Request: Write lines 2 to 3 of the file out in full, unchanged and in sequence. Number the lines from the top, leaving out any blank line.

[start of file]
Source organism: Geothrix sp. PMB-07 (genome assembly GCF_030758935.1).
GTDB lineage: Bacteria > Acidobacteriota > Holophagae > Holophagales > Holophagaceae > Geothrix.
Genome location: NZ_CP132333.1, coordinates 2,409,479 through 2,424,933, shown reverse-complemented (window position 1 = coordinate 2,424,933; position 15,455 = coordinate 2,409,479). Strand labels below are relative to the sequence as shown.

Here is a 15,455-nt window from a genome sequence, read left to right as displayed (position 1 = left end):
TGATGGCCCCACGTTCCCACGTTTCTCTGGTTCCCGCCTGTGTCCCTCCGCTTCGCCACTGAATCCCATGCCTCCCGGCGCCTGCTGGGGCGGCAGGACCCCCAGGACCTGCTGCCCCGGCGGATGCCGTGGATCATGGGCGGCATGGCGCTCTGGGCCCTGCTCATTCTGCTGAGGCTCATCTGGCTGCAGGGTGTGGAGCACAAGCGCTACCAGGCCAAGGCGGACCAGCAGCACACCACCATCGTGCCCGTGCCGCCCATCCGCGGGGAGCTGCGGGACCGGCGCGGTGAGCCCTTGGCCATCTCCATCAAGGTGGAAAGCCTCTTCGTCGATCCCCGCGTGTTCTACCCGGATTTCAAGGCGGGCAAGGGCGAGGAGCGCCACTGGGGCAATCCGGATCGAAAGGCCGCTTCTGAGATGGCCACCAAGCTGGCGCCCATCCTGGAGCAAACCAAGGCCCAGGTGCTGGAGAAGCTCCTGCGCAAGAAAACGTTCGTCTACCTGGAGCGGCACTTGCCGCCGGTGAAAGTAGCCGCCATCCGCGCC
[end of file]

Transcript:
GTDB lineage: Bacteria > Acidobacteriota > Holophagae > Holophagales > Holophagaceae > Geothrix.
Genome location: NZ_CP132333.1, coordinates 2,409,479 through 2,424,933, shown reverse-complemented (window position 1 = coordinate 2,424,933; position 15,455 = coordinate 2,409,479). Strand labels below are relative to the sequence as shown.